It used to be that
<header> style includes were of the implicit path type, that is, to be found on the
includes environment variable path or a build macro, and the
"header" style includes were of the explicit form, as-in, exactly relative to where-ever the source file is that included it. While some build tool chains still allow for this distinction, they often default to a configuration that effectively nullifies it.
Your question is interesting because it brings up the question of which really is better, implicit or explicit? The implicit form is certainly easier because:
- Convenient groupings of related headers in hierarchies of directories.
- You only need include a few directories in the
includes path and need not be aware of every detail with regard to exact locations of files. You can change versions of libraries and their related headers without changing code.
- Flexible! Your build environment doesn't have to match mine, but we can often get nearly exact same results.
Explicit on the other hand has:
- Repeatable builds. A reordering of paths in an
includes macro/environment variable, doesn't change resulting header files found during the build.
- Portable builds. Just package everything from the root of the build and ship it off to another dev.
- Proximity of information. You know exactly where the header is with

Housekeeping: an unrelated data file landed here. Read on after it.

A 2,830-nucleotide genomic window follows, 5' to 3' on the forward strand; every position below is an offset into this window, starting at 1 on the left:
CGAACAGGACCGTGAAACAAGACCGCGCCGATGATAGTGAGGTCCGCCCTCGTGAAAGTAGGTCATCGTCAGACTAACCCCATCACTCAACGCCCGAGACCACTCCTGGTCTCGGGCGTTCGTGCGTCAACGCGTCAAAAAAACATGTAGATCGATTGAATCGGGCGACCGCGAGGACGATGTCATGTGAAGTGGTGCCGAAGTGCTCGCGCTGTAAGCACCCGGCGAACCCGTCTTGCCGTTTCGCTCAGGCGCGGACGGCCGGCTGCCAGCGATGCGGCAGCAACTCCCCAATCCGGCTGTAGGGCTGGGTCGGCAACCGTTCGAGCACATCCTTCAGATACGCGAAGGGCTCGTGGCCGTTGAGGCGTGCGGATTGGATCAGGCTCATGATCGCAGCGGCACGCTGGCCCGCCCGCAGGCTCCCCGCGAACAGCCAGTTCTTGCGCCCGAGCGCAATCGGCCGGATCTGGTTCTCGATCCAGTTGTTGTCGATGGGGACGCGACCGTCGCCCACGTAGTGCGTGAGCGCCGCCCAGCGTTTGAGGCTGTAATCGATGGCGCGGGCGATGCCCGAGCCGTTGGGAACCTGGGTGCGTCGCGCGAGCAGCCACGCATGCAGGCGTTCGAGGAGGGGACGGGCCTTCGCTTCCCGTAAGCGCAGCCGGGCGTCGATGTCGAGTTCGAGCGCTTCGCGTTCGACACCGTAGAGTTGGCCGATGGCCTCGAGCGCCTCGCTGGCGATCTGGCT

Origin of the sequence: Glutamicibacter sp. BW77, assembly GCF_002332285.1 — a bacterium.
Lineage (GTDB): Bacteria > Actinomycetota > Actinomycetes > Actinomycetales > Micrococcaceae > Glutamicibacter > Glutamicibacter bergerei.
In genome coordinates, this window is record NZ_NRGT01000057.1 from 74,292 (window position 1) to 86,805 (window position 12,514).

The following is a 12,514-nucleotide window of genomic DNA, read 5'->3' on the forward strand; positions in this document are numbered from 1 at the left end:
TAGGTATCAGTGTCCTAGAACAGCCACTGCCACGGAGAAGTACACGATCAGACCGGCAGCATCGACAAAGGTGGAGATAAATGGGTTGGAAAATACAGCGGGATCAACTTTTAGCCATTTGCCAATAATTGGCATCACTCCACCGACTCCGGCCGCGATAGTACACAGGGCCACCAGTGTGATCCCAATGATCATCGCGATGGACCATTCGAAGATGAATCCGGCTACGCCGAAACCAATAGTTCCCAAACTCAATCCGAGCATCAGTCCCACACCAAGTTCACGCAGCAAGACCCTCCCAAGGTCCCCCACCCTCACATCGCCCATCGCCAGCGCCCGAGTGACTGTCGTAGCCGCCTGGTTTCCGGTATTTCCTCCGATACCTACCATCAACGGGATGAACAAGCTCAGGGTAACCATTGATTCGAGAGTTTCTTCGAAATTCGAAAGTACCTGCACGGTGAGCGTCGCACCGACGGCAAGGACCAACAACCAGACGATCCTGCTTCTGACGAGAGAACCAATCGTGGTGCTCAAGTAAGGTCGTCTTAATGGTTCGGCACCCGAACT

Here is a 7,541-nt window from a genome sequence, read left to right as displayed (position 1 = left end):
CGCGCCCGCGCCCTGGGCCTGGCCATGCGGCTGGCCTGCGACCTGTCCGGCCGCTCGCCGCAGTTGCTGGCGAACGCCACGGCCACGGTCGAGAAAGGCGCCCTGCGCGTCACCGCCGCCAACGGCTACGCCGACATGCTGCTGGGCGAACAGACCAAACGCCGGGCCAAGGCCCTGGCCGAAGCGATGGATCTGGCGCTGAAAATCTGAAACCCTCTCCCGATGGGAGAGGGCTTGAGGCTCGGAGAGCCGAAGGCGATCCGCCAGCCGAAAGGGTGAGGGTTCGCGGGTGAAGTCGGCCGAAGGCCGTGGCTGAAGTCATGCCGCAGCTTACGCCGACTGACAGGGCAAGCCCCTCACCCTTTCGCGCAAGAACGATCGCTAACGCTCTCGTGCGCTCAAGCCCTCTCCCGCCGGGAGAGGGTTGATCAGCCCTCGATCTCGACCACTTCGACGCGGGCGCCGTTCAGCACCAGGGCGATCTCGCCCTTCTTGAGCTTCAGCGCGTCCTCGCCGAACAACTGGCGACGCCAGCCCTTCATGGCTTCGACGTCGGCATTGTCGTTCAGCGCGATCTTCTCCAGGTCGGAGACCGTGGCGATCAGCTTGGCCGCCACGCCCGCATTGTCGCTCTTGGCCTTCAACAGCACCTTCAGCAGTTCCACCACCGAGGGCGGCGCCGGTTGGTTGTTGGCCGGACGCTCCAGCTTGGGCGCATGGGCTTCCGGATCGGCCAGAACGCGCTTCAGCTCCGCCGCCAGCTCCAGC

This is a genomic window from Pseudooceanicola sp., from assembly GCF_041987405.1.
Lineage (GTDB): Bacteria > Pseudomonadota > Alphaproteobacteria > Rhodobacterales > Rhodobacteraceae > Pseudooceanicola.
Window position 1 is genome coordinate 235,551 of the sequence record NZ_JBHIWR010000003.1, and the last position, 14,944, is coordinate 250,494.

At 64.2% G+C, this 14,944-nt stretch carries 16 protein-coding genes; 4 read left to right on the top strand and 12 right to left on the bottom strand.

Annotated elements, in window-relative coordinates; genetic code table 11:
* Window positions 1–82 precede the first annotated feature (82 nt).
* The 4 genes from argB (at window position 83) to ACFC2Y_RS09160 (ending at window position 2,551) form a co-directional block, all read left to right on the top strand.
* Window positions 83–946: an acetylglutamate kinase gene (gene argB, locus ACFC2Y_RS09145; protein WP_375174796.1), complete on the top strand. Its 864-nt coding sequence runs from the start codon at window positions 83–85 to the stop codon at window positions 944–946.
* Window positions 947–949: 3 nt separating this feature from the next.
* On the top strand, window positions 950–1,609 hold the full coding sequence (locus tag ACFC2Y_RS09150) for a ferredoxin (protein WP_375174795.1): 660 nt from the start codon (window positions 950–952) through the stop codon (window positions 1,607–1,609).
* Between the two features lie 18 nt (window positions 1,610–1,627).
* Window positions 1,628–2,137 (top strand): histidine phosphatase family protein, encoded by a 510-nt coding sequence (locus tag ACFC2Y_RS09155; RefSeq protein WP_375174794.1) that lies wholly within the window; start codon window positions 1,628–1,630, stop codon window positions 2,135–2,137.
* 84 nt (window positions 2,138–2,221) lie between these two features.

#include "\X\Y\Z". In the implicit form, you may have to go searching along multiple paths and might even find multiple versions of the same file, how do you know which one is used in the build?
Builders have been arguing over these two approaches for many decades, but a hybrid form of the two, mostly wins out because of the effort required to maintain builds based purely of the explicit form, and the obvious difficulty one might have familiarizing one's self with code of a purely implicit nature. We all generally understand that our various tool chains put certain common libraries and headers in particular locations, such that they can be shared across users and projects, so we expect to find standard C/C++ headers in one place, but we don't initially know anything about the specific structure of any arbitrary project, lacking a locally well documented convention, so we expect the code in those projects to be explicit with regard to the non-standard bits that are unique to them and implicit regarding the standard bits.
It is a good practice to always use the
<header> form of include for all the standard headers and other libraries that are not project specific and to use the
"header" form for everything else. Should you have an include directory in your project for your local includes? That depends to some extent on whether those headers will be shipped as interfaces to your libraries or merely consumed by your code, and also on your preferences. How large and complex is your project? If you have a mix of internal and external interfaces or lots of different components, you might want to group things into separate directories.
Keep in mind that the directory structure your finished product unpacks to, need not look anything like the directory structure under which you develop and build that product in. If you have only a few .c/.cpp files and headers, it's ok to put them all in one directory, but eventually, you're going to work on something non-trivial and will have to think through the consequences of your build environment choices, and hopefully document it for others to understand it.